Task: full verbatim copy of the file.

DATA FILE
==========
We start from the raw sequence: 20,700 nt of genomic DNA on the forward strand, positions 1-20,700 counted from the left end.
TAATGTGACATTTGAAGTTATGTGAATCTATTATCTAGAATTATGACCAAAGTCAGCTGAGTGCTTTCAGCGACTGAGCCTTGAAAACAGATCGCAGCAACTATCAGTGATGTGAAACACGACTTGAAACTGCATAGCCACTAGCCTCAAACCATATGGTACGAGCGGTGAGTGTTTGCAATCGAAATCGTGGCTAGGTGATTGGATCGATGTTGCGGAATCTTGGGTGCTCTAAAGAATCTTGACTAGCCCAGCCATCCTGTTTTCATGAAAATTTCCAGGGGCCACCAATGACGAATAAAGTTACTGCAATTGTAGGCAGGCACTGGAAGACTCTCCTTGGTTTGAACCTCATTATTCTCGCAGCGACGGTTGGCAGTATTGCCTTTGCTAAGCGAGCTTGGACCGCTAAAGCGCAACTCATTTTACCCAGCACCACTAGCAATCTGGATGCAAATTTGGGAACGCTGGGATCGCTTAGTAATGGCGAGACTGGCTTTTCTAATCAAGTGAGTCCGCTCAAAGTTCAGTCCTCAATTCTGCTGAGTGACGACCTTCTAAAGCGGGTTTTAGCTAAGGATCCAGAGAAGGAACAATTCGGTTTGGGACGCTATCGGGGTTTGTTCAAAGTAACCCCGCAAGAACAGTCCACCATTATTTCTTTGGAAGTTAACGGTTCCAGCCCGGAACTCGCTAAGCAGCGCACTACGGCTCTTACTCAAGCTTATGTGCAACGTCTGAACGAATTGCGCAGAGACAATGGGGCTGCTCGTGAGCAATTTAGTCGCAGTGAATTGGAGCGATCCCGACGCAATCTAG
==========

We start from the raw sequence: 20,700 nt of genomic DNA on the forward strand, positions 1-20,700 counted from the left end.
TAATGTGACATTTGAAGTTATGTGAATCTATTATCTAGAATTATGACCAAAGTCAGCTGAGTGCTTTCAGCGACTGAGCCTTGAAAACAGATCGCAGCAACTATCAGTGATGTGAAACACGACTTGAAACTGCATAGCCACTAGCCTCAAACCATATGGTACGAGCGGTGAGTGTTTGCAATCGAAATCGTGGCTAGGTGATTGGATCGATGTTGCGGAATCTTGGGTGCTCTAAAGAATCTTGACTAGCCCAGCCATCCTGTTTTCATGAAAATTTCCAGGGGCCACCAATGACGAATAAAGTTACTGCAATTGTAGGCAGGCACTGGAAGACTCTCCTTGGTTTGAACCTCATTATTCTCGCAGCGACGGTTGGCAGTATTGCCTTTGCTAAGCGAGCTTGGACCGCTAAAGCGCAACTCATTTTACCCAGCACCACTAGCAATCTGGATGCAAATTTGGGAACGCTGGGATCGCTTAGTAATGGCGAGACTGGCTTTTCTAATCAAGTGAGTCCGCTCAAAGTTCAGTCCTCAATTCTGCTGAGTGACGACCTTCTAAAGCGGGTTTTAGCTAAGGATCCAGAGAAGGAACAATTCGGTTTGGGACGCTATCGGGGTTTGTTCAAAGTAACCCCGCAAGAACAGTCCACCATTATTTCTTTGGAAGTTAACGGTTCCAGCCCGGAACTCGCTAAGCAGCGCACTACGGCTCTTACTCAAGCTTATGTGCAACGTCTGAACGAATTGCGCAGAGACAATGGGGCTGCTCGTGAGCAATTTAGTCGCAGTGAATTGGAGCGATCCCGACGCAATCTAG